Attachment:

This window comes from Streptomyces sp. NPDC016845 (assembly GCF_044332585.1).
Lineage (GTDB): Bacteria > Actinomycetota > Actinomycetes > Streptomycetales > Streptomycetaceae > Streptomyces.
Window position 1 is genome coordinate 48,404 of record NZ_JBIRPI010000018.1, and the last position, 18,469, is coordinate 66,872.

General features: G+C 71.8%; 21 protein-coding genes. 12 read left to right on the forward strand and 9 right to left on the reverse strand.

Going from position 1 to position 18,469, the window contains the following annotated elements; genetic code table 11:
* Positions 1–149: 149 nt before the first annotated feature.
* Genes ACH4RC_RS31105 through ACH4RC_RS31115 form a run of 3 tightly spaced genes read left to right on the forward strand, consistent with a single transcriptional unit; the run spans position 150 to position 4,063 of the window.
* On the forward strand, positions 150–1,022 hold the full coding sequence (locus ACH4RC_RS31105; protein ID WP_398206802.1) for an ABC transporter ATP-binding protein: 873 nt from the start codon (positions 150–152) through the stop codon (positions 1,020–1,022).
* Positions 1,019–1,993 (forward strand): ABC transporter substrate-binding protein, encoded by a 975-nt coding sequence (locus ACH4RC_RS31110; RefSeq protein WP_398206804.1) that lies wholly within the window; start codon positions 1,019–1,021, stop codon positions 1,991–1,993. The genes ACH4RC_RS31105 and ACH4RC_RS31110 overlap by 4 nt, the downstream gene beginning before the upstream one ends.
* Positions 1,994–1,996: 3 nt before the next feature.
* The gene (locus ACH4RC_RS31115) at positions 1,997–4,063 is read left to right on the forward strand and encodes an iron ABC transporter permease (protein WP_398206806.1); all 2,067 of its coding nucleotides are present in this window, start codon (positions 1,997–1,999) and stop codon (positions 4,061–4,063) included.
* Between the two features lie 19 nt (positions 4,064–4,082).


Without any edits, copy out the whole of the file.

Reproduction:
This window comes from Streptomyces sp. NPDC016845 (assembly GCF_044332585.1).
Lineage (GTDB): Bacteria > Actinomycetota > Actinomycetes > Streptomycetales > Streptomycetaceae > Streptomyces.
Window position 1 is genome coordinate 48,404 of record NZ_JBIRPI010000018.1, and the last position, 18,469, is coordinate 66,872.

General features: G+C 71.8%; 21 protein-coding genes. 12 read left to right on the forward strand and 9 right to left on the reverse strand.

Going from position 1 to position 18,469, the window contains the following annotated elements; genetic code table 11:
* Positions 1–149: 149 nt before the first annotated feature.
* Genes ACH4RC_RS31105 through ACH4RC_RS31115 form a run of 3 tightly spaced genes read left to right on the forward strand, consistent with a single transcriptional unit; the run spans position 150 to position 4,063 of the window.
* On the forward strand, positions 150–1,022 hold the full coding sequence (locus ACH4RC_RS31105; protein ID WP_398206802.1) for an ABC transporter ATP-binding protein: 873 nt from the start codon (positions 150–152) through the stop codon (positions 1,020–1,022).
* Positions 1,019–1,993 (forward strand): ABC transporter substrate-binding protein, encoded by a 975-nt coding sequence (locus ACH4RC_RS31110; RefSeq protein WP_398206804.1) that lies wholly within the window; start codon positions 1,019–1,021, stop codon positions 1,991–1,993. The genes ACH4RC_RS31105 and ACH4RC_RS31110 overlap by 4 nt, the downstream gene beginning before the upstream one ends.
* Positions 1,994–1,996: 3 nt before the next feature.
* The gene (locus ACH4RC_RS31115) at positions 1,997–4,063 is read left to right on the forward strand and encodes an iron ABC transporter permease (protein WP_398206806.1); all 2,067 of its coding nucleotides are present in this window, start codon (positions 1,997–1,999) and stop codon (positions 4,061–4,063) included.
* Between the two features lie 19 nt (positions 4,064–4,082).